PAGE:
What were the group dynamics starting out?
Starting out, the dynamic was great: excitement and anticipation of trying to accomplish something so few ever have kept us going. It's estimated that more men have walked on the moon than have successfully done the passage in one season.

And how were the dynamics by journey's end?
As with any trip, in an expedition of this nature there were casualties along the way. The one major casualty was that Dominique and Clinton decided not to continue their relationship while we were in Greeenland, but wanted to continue the trip. Shortly after that, the appropriateness of her decision became very apparent to me as I found that Clinton's offshore experience wasn't quite what I was led to believe. After several very unacceptable incidents aboard the ship, he very ungraciously parted ways with us in Nome. I was qualified to run the boat as I have about 40,000 offshore miles, but the whole point in hiring Clinton was to help run the ship so that I could concentrate on the film. From the start I found that our plan simply didn't work. It was prearranged that due to his work schedule Greg would have to leave early as well.

A lot of families go through difficult situations; why do you think spending time outdoors can help people move on?
I was hoping was that there wasn't a prescribed way of dealing with it. Just as I didn't want to ignore it for the rest of my kids' lives, I also didn't want to ask everyone to "gather 'round" because I needed to get some facts straight. When you have a third focus, such as we did–a very powerful, brutal, and life-threatening focus, you learn a heal of a lot more about what a person is made of and what makes them tick. It was my hope that my kids saw, under extreme pressure from before the start of the trip, who I was and what I would accept in my life. On the trip it was the kids and me, not the kids trying to watch their mother and me work through insurmountable issues. 

Why did you choose such a difficult and dangerous voyage? 
It may sound trite but the trip chose me. Ever since I was a kid I was fascinated with The Passage, by how it could exist but not exist. How Franklin could take two 100-foot ships and 120 men into it and simply vanish? How almost 30 other expeditions could go to find him with many not returning. To this day we have no conclusive idea of what happened to Franklin and his men. One night in 2006, I was at dinner with some New Yorkers; one of them asked: "What would be the ultimate adventure for you?" Before my brain could control my mouth I answered, "To try to find and transit the Northwest Passage." The next day I started making phone calls. And for the most part, it all kind of fell into place from there."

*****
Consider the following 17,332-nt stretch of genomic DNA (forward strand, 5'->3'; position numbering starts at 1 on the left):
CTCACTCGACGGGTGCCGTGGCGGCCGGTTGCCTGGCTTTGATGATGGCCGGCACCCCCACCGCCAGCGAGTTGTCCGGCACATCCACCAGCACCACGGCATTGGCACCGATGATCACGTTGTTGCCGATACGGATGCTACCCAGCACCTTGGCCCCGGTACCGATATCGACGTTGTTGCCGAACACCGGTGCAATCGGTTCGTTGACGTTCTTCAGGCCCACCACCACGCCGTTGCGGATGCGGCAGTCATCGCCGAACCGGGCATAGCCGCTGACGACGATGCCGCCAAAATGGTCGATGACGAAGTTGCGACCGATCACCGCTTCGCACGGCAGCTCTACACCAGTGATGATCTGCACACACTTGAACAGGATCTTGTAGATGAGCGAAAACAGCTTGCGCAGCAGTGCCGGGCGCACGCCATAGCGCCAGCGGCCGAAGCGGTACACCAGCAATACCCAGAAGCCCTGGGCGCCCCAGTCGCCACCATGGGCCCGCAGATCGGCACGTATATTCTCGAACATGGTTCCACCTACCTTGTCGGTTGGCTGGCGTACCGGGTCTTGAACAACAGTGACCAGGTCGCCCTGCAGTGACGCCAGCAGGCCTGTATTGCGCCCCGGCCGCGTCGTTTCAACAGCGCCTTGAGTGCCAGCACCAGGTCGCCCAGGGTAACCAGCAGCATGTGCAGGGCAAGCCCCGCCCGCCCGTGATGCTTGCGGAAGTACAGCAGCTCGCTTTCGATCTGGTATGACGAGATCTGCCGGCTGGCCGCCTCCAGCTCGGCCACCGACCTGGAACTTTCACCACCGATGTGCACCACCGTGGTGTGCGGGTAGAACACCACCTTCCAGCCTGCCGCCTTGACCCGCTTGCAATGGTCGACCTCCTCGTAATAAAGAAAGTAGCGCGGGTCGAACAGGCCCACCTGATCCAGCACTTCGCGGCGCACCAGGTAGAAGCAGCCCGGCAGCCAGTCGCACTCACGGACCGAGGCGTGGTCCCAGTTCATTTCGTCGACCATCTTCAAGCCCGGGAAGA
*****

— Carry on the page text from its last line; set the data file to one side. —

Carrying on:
What was the scariest moment?
Several times I was scared right down to my socks. More times than not I thought that it was all over, that we were going to end up as names in the maritime history books. Perhaps the most terrifying was when we were trapped in Peel Sound by ice sheets up to ten feet thick, which were pushing us toward a rock-bound shore. Through the binoculars I could see the ice sheets exploding and shattering due to the extreme pressures of the hidden currents. Some quick calculations showed us that we were about three hours away from the same fate: being crushed and driven under the ice. I went to my bunk to try and come to grips with it all and that's when I saw the headline in my mind: "Father Unites Family Only To Lead Them To Their Deaths." The headline was as real as it gets, not a projection of fear but an actuality. Unless there was some divine intervention, it was going to be over for all of us. We had Arctic camping gear and the like, but regardless of what you may read, the area is rife with polar bears, the only mammal besides humans that kills simply to kill, not always because they're hungry or threatened.

How has your relationship with your family been since you completed the trip?
We landed in Seattle in November 2009. A day doesn't go by that I'm not rocked by a memory from the trip. I've asked my kids how they feel about it now that time has passed and they are also still very moved by it. The relationship I have with my kids is indescribable. The love, trust, and understanding that we all found during those historic five months and 8,500 miles (our boat Bagan, was the first production powerboat to transit The Passage) has given us an amazing base from which to look both forward and backward. This is not to say that we talk every day on the phone now, or have great emotional moments every time we do talk, but it's there–there's a strong connection in our hearts. In fact, our relationship is so "normal" now, that I was just saying to a friend the other day: "Why is it that the only time I hear from my kids is when they need to borrow money or something?" It couldn't be more wonderful!